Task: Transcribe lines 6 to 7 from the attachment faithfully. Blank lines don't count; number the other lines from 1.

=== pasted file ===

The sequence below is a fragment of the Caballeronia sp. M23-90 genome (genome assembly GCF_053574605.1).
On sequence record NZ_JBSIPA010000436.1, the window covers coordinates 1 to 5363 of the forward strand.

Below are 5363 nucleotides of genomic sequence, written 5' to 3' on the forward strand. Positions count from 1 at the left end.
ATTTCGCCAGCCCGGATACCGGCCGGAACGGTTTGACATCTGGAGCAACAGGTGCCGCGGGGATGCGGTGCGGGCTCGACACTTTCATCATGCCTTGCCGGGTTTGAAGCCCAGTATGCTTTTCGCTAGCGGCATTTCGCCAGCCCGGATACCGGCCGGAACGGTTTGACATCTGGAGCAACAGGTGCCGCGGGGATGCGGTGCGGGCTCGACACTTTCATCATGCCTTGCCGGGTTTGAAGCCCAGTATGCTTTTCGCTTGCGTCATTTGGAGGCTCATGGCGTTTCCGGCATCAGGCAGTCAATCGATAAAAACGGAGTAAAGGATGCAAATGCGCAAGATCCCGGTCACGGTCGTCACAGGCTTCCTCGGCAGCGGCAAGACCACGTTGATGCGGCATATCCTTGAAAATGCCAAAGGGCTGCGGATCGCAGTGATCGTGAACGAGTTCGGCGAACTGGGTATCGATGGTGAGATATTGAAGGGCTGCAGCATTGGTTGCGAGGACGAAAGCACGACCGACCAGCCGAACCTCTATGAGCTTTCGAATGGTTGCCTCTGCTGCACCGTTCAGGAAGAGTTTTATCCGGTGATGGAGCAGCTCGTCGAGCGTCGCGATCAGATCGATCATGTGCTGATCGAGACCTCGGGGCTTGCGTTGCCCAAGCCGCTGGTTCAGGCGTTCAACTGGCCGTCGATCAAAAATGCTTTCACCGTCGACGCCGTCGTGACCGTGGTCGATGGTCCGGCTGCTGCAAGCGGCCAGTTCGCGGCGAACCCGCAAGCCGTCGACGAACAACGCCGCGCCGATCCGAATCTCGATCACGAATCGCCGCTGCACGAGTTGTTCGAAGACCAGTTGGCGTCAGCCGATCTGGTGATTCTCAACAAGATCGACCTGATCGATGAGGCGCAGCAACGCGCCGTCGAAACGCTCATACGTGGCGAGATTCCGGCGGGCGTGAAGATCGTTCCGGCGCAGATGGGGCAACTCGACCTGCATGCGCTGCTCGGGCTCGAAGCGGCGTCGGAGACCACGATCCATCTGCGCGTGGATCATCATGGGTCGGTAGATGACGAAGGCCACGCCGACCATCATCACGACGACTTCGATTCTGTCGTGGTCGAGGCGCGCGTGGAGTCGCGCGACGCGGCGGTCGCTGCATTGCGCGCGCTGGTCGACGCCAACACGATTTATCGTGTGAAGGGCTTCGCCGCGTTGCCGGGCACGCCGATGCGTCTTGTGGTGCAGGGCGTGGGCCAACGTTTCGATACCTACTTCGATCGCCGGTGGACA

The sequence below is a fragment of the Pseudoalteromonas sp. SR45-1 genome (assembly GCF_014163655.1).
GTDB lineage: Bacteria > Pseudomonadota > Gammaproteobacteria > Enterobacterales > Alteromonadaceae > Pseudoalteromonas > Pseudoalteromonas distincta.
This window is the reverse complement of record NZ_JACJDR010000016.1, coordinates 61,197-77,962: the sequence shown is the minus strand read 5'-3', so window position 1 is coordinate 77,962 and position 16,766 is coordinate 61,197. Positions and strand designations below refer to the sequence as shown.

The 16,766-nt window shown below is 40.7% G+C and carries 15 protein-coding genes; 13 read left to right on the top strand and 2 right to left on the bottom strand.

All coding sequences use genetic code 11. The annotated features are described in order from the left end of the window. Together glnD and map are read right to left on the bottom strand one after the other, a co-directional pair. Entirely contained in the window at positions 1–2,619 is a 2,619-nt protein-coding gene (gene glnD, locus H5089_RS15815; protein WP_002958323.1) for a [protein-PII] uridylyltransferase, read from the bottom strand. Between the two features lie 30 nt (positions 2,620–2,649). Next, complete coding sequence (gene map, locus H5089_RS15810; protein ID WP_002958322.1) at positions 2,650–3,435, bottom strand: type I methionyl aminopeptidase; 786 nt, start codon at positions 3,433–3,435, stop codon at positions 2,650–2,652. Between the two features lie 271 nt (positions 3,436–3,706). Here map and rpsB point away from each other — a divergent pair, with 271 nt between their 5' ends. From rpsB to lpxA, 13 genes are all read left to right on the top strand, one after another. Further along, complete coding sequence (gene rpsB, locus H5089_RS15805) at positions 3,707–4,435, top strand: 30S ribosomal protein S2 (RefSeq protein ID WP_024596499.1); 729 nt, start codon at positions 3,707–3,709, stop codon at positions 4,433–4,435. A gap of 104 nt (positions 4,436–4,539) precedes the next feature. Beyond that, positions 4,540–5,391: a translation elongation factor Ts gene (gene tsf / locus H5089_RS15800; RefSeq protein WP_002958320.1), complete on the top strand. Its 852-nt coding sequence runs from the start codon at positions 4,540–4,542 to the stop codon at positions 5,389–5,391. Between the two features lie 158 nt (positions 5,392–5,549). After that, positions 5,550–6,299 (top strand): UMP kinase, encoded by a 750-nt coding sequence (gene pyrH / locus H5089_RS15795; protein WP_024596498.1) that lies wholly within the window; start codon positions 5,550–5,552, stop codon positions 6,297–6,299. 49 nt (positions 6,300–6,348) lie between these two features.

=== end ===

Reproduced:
GTDB lineage: Bacteria > Pseudomonadota > Gammaproteobacteria > Enterobacterales > Alteromonadaceae > Pseudoalteromonas > Pseudoalteromonas distincta.
This window is the reverse complement of record NZ_JACJDR010000016.1, coordinates 61,197-77,962: the sequence shown is the minus strand read 5'-3', so window position 1 is coordinate 77,962 and position 16,766 is coordinate 61,197. Positions and strand designations below refer to the sequence as shown.